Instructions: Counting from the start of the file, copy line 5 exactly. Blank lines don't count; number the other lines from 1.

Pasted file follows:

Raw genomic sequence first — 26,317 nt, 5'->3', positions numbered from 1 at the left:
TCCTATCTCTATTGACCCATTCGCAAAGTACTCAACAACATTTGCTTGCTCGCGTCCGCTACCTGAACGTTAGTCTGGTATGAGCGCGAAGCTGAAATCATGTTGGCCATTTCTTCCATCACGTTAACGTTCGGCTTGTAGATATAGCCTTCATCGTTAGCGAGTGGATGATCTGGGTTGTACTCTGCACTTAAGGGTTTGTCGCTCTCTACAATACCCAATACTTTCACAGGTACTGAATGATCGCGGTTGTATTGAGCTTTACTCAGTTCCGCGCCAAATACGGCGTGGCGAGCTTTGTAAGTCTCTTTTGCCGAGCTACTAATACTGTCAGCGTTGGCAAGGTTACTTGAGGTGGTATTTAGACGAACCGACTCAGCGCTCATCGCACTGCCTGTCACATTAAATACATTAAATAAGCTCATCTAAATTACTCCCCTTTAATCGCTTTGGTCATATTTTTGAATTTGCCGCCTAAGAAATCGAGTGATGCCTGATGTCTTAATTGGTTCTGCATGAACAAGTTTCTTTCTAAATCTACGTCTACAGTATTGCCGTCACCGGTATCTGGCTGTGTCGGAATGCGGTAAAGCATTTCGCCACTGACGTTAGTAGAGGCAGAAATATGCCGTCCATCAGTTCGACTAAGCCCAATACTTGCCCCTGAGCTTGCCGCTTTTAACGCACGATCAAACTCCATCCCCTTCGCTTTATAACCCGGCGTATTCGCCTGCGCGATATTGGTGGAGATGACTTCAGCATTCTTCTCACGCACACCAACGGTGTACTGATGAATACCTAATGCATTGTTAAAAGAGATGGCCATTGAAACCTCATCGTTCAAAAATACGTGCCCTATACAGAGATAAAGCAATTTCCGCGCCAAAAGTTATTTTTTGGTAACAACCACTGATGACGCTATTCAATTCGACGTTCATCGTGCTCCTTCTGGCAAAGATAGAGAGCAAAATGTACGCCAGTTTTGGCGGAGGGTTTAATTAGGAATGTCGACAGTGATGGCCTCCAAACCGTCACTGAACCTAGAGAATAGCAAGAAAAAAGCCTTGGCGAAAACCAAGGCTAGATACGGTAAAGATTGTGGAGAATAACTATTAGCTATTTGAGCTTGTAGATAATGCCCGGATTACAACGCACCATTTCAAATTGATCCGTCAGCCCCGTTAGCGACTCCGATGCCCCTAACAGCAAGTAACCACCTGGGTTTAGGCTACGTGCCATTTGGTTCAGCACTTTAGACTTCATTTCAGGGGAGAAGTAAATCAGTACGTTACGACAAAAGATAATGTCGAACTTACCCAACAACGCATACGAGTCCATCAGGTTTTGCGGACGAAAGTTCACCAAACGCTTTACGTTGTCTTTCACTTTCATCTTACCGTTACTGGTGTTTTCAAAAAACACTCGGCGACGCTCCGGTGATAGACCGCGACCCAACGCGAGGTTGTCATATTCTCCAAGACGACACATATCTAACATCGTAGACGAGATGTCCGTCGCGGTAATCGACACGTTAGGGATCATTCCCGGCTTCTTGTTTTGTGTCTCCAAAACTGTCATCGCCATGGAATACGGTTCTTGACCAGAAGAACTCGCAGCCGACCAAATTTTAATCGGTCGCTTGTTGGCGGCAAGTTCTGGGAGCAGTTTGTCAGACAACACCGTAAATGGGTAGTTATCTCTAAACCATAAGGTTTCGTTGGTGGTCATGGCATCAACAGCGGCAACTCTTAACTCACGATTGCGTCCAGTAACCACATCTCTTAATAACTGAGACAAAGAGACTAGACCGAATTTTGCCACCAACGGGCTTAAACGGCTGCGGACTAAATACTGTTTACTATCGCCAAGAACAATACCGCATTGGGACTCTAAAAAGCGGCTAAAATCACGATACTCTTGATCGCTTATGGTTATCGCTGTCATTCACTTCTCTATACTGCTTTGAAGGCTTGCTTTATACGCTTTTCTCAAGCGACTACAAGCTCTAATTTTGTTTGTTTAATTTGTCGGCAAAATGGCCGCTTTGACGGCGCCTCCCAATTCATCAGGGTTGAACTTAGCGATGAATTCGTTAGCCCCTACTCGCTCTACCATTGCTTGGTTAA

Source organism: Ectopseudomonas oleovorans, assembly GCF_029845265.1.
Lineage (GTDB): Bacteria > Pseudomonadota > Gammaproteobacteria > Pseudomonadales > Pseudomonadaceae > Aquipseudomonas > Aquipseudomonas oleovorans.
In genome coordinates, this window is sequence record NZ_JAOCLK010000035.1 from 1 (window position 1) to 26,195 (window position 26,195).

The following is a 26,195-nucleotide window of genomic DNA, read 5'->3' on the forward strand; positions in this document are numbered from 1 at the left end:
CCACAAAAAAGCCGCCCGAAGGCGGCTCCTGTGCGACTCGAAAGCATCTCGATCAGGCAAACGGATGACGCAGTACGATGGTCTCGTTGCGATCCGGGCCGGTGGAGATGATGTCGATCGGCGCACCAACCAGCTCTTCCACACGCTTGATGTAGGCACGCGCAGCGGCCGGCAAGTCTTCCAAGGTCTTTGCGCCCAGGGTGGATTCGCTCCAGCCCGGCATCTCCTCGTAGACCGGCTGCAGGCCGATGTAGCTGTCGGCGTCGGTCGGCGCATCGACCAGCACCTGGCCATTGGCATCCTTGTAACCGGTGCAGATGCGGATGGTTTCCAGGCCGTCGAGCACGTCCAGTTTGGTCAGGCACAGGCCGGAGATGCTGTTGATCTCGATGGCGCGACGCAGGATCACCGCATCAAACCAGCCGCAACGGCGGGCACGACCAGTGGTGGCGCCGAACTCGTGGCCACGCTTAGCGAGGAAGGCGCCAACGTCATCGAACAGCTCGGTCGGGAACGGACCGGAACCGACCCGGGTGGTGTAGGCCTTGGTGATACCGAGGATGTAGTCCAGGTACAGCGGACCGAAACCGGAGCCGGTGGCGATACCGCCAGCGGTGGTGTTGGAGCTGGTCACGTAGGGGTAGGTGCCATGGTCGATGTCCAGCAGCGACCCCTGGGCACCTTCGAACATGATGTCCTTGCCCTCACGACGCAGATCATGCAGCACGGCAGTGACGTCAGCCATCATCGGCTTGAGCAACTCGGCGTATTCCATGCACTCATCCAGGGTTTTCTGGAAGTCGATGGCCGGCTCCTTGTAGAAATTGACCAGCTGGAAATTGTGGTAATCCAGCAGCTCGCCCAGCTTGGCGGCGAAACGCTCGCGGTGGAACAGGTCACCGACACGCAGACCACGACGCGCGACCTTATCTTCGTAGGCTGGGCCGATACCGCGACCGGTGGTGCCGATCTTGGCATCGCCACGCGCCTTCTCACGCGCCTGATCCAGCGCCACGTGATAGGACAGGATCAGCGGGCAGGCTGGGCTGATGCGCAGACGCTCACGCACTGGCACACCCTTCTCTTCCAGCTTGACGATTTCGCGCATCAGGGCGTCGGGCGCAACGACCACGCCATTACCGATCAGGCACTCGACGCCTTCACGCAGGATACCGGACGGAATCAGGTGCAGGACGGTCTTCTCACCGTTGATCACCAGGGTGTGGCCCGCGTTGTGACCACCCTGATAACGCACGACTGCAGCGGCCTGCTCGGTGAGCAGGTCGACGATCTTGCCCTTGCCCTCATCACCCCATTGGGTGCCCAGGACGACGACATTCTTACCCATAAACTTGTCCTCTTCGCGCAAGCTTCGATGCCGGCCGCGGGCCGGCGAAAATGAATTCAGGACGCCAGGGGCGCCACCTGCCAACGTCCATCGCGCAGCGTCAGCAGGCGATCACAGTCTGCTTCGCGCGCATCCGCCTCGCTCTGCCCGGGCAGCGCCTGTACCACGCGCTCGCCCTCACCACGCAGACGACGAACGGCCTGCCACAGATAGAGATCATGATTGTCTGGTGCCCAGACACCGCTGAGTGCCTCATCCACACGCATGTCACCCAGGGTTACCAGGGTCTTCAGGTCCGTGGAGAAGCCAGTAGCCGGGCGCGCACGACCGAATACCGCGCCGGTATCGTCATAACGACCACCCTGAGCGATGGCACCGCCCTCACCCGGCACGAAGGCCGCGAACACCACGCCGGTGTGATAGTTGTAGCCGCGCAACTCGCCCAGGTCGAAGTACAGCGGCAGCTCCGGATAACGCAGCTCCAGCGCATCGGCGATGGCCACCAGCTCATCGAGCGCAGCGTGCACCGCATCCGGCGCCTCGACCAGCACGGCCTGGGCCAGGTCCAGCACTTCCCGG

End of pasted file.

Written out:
In genome coordinates, this window is sequence record NZ_JAOCLK010000035.1 from 1 (window position 1) to 26,195 (window position 26,195).